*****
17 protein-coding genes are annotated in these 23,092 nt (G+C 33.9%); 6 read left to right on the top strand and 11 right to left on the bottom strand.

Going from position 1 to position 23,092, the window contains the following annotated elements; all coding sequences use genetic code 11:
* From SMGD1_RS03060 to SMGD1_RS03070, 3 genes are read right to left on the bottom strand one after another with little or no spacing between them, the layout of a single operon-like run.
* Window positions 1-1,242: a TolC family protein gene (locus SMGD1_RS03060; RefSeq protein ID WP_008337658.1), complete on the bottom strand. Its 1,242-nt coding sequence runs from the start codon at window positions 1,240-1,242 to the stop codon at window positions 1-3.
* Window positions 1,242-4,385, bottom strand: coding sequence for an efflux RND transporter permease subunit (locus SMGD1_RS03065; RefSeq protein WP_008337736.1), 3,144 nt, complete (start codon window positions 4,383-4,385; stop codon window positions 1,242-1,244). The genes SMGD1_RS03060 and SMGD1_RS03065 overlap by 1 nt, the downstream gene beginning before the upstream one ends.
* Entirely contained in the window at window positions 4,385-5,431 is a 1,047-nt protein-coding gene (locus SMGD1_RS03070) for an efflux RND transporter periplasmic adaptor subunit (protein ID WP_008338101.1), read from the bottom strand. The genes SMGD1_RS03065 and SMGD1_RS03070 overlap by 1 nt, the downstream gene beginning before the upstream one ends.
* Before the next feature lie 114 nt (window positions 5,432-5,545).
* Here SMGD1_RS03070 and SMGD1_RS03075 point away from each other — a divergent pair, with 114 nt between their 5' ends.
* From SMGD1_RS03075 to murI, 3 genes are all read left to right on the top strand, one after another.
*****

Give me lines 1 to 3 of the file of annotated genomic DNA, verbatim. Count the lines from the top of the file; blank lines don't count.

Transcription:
17 protein-coding genes are annotated in these 23,092 nt (G+C 33.9%); 6 read left to right on the top strand and 11 right to left on the bottom strand.

Going from position 1 to position 23,092, the window contains the following annotated elements; all coding sequences use genetic code 11:
* From SMGD1_RS03060 to SMGD1_RS03070, 3 genes are read right to left on the bottom strand one after another with little or no spacing between them, the layout of a single operon-like run.